The dollar fell broadly on Friday in the wake of cautious comments from two U.S. Federal Reserve officials about global economic growth, while sterling rose following losses tied to fears about a Brexit deal.
The dollar jumped and traders bought into the safe-haven yen on Thursday after Britain's Brexit deal with the European Union was plunged into uncertainty, spooking investors across currency markets.
The euro and sterling rose on Wednesday as traders monitor the latest developments between the European Union and Britain on the latter's departure from the economic bloc, and the EU and Italy on the resubmission of the latter's 2019 budget.
The euro and sterling rose on Tuesday following comments from a British official that signaled Britain and the EU are close to clinching an agreement for the nation to leave the economic bloc as negotiators seek to avoid missing a deadline.
The dollar reached a 16- month high on Monday against a basket of currencies as investors built bets on a Federal Reserve interest rate increase next month, and political risks in Europe which put pressure on the euro and the pound.
The U.S. dollar rose toward a 16- month high against the euro on Friday after the U.S. The Fed is widely anticipated to raise interest rates in December, with traders' expectations at 75.8 percent, compared to 71.1 percent a day earlier.
The U.S. dollar held on to earlier gains on Thursday after the Federal Reserve announced its latest monetary-policy decision.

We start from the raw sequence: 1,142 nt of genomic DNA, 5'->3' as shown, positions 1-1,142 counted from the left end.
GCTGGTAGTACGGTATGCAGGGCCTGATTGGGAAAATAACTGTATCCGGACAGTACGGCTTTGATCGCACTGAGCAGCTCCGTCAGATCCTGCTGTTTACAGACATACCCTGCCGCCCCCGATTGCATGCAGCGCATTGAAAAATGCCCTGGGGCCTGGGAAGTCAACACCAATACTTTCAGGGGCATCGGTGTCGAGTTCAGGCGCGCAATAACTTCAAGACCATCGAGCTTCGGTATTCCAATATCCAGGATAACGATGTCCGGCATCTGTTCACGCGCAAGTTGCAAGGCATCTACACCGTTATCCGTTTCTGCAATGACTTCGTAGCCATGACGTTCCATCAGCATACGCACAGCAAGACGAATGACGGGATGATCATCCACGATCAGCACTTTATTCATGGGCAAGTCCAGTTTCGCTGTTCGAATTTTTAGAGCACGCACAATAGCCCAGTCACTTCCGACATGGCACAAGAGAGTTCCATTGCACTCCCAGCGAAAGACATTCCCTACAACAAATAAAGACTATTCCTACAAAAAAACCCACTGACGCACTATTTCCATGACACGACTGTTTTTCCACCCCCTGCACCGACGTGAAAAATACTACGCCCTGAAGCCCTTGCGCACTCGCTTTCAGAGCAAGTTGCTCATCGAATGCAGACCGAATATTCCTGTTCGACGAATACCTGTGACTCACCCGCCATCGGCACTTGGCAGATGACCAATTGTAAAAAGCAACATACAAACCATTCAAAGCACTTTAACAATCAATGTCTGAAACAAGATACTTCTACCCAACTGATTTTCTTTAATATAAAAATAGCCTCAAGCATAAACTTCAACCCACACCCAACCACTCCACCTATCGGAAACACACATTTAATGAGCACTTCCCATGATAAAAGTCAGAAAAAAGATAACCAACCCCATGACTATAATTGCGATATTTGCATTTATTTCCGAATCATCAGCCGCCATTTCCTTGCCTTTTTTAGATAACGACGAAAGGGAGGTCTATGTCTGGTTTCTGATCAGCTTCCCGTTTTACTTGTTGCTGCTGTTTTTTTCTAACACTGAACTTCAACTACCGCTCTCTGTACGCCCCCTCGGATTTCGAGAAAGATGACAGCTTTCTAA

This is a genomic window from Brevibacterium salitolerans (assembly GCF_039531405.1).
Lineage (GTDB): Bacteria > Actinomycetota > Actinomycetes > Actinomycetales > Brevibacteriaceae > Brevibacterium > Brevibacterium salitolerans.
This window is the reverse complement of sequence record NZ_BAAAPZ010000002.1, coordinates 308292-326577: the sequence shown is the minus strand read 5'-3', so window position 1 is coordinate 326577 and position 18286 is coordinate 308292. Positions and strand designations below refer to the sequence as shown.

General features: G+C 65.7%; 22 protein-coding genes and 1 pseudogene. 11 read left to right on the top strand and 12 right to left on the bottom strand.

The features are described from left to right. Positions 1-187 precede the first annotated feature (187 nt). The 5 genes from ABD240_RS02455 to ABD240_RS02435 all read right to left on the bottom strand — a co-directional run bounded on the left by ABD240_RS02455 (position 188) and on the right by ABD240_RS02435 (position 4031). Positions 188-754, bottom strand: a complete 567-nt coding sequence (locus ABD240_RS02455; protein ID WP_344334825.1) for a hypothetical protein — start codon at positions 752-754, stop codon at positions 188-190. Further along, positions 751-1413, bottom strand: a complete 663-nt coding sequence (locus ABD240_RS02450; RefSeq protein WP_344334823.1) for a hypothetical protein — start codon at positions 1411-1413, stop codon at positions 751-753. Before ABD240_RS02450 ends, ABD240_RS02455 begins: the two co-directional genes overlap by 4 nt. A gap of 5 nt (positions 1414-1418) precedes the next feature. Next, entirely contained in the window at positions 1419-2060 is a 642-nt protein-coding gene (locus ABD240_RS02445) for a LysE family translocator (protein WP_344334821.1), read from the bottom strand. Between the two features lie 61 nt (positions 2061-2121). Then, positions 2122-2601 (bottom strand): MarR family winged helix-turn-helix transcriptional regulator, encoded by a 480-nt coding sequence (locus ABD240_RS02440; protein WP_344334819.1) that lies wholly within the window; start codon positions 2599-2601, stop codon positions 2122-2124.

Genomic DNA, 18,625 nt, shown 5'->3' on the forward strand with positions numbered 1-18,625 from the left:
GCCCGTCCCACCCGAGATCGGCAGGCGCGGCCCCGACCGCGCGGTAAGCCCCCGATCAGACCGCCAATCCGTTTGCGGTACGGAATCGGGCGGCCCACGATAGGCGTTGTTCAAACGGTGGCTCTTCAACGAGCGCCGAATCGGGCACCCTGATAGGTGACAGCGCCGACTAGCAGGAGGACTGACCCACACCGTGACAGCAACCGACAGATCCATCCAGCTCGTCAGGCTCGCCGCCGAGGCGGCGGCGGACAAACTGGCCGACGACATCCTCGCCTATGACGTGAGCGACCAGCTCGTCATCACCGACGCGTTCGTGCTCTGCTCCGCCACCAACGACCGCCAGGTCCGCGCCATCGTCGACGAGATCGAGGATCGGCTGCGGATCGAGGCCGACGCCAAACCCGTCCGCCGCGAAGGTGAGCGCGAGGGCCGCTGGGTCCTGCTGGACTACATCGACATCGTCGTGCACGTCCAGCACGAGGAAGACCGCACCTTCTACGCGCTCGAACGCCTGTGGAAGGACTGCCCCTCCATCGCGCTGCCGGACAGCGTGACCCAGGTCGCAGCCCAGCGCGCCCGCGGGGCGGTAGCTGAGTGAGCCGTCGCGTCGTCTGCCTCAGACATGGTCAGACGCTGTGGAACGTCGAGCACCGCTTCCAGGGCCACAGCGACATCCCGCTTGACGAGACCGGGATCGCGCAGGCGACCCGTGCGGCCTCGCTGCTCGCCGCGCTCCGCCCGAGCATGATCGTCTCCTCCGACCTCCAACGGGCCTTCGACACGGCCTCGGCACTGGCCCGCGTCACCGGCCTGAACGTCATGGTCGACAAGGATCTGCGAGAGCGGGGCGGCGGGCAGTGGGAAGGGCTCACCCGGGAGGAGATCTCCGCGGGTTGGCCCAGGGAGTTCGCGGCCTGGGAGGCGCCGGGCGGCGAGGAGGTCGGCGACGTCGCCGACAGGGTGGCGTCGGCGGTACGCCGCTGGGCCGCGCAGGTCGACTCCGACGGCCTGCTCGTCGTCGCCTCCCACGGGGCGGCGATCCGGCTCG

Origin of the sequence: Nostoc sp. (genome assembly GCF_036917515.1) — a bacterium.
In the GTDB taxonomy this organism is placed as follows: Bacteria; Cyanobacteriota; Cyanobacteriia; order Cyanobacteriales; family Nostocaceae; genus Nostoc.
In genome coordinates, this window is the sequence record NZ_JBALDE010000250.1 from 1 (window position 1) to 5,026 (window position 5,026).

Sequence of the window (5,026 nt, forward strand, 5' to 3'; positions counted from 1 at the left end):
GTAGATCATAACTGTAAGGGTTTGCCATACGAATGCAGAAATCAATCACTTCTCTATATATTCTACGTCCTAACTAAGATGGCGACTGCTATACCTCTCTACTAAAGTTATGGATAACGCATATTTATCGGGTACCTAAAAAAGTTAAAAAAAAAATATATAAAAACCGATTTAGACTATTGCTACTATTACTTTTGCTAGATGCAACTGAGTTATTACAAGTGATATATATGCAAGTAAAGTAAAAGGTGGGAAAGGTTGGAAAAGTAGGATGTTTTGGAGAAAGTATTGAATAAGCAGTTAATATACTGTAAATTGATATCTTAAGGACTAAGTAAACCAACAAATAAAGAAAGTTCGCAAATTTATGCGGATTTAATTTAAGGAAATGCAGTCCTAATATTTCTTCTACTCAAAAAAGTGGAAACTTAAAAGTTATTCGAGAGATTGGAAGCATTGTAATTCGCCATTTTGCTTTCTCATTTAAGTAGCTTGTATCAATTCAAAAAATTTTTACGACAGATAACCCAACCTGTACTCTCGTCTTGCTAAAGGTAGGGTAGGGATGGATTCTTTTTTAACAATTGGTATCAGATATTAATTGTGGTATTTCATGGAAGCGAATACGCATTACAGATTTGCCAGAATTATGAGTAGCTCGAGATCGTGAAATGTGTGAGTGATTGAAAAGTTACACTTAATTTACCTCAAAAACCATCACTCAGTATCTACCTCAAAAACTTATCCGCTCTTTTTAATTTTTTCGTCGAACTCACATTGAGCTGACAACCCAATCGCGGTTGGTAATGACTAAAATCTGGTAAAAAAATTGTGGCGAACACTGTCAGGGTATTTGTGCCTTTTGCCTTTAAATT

The U.S. dollar edged lower on Wednesday, with some investors tiptoeing back into riskier assets after midterm elections split power in the U.S. Congress, giving Democrats greater ability to check any major initiatives from President Donald Trump.
The Democratic Party is expected to win control of the U.S. House of Representatives, with Republicans likely to retain their majority in the Senate.
The dollar dipped on Monday after three consecutive weeks of gains as investors took profits before U.S. midterm elections this week that may fuel a new bout of volatility for global markets.
The dollar retreated across the board on Thursday and sterling rose the most in nine months on reports that London is close to sealing a financial services deal with Brussels.
The dollar edged up to a fresh 16- month high against a basket of key currencies on Wednesday on the back of continued U.S. economic strength, putting the greenback on pace for a seventh straight month of gains.
The dollar rose to a 16- month high against a basket of major currencies on Tuesday, amid growing signs the United States economy is outperforming its peers.
The dollar edged higher against the euro, on Monday, close to a 10- week high hit last week, on news German Chancellor Angela Merkel would not seek re-election as head of her CDU party.
The U.S. dollar followed Wall Street lower on Friday, falling from the two-month high hit earlier in the day after news of stronger-than-expected third-quarter gross domestic product.
The Japanese yen and Swiss franc gained only briefly on Thursday as currency traders showed little reaction to a wave of selling across stock markets.
The U.S. dollar strengthened as much as 0.8 percent against the euro on Wednesday to its strongest since Aug. 20 after European data signaled that economic growth could be flagging across the euro zone.
The U.S. dollar fell after Wall Street opened lower. The dollar/yen is moving almost tick-to-tick with stocks," said David Gilmore, partner at FX Analytics. The dollar fell against the yen by 0.71 percent, last trading at 111.99 yen.
The U.S. dollar rose on Monday as the British pound fell on news that Brexit negotiations with the European Union over Northern Ireland remain in flux and as the euro continued its slide on political uncertainty over Italy's budget.